SuddenStop – PediaCast 084

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  • SuddenStop



  • Mark Boomershire



Announcer: This is PediaCast.

Dr. Mike Patrick: Bandwidth for PediaCast is Provided by Nationwide Children's Hospital. For every child, for every reason.


Announcer: Welcome to PediaCast. A pediatric broadcast for parents. The Interview Edition. And now, direct from Birdhouse Studios, here is your host, Dr. Mike.

Dr. Mike Patrick: Hello, everyone. And welcome to PediaCast. A pediatric broadcast for moms and dads, it is episode 84 for Tuesday, November 20th, 2007. And we do have the Interview Edition. Mark Boomershire, he is the inventor of "Sudden Stop". What in the world is "Sudden Stop"? Well you have to hang around for a couple of minutes to find out exactly what it is. It's a cool new safety device for your car. That's all I'm going to tell you.


Before we get started, as usual, I like to kind of share something about myself. As most of you probably know, my kids are really into the acting thing. And my daughter is in Disney's "High School Musical". No, not the actual production, that will be way too cool. She is in a local production of that, the stage production of the show. And it was my turn to take her to rehearsal on Sunday. And my wife Karen, she'll sit there with them at rehearsal. Not actually in the room and take things. And I don't know, I just have trouble doing that. So, I guess… I don't know why. I'm just a little more, I don't know, I have to get out. I can't be coup up in this little room next the stage.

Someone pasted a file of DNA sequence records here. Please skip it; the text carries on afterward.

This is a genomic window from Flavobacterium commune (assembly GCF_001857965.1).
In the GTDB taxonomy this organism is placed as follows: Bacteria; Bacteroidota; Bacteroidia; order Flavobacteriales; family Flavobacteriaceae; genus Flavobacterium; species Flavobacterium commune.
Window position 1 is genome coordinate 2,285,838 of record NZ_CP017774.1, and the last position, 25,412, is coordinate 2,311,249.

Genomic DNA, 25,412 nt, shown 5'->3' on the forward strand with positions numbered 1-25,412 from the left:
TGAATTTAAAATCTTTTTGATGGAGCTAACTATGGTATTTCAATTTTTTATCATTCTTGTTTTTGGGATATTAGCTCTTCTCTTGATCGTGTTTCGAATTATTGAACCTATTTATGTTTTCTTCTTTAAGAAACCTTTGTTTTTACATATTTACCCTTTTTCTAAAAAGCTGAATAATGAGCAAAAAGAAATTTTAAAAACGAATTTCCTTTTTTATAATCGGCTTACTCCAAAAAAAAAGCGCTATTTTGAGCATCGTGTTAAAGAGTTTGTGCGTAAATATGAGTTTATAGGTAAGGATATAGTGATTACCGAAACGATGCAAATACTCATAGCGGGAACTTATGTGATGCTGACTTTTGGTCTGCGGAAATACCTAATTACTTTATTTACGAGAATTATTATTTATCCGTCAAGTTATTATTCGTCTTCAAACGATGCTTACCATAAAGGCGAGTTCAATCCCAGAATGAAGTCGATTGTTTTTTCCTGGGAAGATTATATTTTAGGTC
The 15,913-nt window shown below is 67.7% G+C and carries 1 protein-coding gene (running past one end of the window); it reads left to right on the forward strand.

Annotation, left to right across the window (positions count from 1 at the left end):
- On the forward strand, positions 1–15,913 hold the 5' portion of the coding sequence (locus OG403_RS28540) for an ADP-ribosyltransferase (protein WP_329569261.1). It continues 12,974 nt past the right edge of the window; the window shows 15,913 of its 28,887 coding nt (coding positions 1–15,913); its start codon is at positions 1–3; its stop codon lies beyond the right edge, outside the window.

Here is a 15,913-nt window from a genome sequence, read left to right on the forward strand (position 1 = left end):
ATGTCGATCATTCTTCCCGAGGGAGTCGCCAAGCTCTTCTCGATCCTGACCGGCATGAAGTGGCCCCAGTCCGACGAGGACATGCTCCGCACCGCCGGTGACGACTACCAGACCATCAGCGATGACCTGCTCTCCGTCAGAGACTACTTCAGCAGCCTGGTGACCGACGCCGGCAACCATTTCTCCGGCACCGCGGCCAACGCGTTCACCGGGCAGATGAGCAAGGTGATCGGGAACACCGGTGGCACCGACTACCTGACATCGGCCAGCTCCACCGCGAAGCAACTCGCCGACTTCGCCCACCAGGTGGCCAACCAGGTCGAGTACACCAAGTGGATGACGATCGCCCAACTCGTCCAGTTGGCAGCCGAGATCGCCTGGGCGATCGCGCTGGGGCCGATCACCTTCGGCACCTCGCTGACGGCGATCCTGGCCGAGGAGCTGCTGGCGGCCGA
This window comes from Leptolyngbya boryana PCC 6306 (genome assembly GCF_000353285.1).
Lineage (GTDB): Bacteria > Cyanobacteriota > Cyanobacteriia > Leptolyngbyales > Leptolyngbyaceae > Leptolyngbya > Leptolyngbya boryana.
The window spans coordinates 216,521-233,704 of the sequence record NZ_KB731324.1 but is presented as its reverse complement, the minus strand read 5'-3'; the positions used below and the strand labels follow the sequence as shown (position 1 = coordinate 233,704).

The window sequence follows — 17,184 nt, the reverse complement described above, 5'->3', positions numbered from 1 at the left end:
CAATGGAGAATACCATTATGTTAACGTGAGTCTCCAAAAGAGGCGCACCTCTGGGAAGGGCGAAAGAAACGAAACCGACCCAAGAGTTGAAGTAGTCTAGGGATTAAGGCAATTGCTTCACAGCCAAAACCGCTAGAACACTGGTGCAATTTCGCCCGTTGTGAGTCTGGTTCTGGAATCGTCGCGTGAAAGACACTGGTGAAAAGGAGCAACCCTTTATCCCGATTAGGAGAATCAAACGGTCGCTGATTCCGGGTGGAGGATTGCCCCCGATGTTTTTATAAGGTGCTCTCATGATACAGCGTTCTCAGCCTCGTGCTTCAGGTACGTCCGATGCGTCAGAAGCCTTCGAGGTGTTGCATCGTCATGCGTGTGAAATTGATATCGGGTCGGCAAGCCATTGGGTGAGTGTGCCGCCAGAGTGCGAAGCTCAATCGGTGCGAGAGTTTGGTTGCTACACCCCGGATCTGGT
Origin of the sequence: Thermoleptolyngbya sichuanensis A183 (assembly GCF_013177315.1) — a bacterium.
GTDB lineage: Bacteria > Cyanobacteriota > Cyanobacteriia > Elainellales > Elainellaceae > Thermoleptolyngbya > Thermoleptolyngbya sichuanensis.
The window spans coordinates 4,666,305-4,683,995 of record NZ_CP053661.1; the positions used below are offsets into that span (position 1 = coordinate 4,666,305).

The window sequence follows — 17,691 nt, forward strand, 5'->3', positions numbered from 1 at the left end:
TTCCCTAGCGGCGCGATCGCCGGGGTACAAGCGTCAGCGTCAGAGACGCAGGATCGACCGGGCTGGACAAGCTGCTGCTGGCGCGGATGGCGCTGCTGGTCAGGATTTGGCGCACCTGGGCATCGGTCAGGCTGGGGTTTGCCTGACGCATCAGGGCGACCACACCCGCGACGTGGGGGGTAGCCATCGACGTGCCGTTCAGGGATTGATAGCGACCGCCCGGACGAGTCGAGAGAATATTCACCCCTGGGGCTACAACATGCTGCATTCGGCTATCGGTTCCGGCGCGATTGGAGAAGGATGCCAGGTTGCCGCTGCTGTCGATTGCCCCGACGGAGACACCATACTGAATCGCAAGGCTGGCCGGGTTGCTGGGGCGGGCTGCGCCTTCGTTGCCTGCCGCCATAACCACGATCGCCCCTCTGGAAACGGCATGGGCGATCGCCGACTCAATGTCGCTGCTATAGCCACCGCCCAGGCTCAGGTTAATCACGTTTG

So, I went to Panera. And I go to Panera because I can take my laptop and they have free Wi-fi and I can get a latte. OK, this is better than my back up against a brick wall, you know I'm saying. So, I was just thinking, how cool would it be to attend college in the digital age. I went to college in the late 80's. Medical school was the early 90's. But, when I was in school, I mean in college, and I'm not that old. We still have paper and pens for taking notes. I mean we had computers, but they were terminals. They were just link to a big mainframe. There were big green pixels on the screen. And I just… I was in Panera and I'm looking around and I'm seeing all these college age folks with their laptops and working on their research papers or whatever, sipping on their lattes and I just thought, that's just the life. There is nothing like that when I was in college. That's all I'm saying.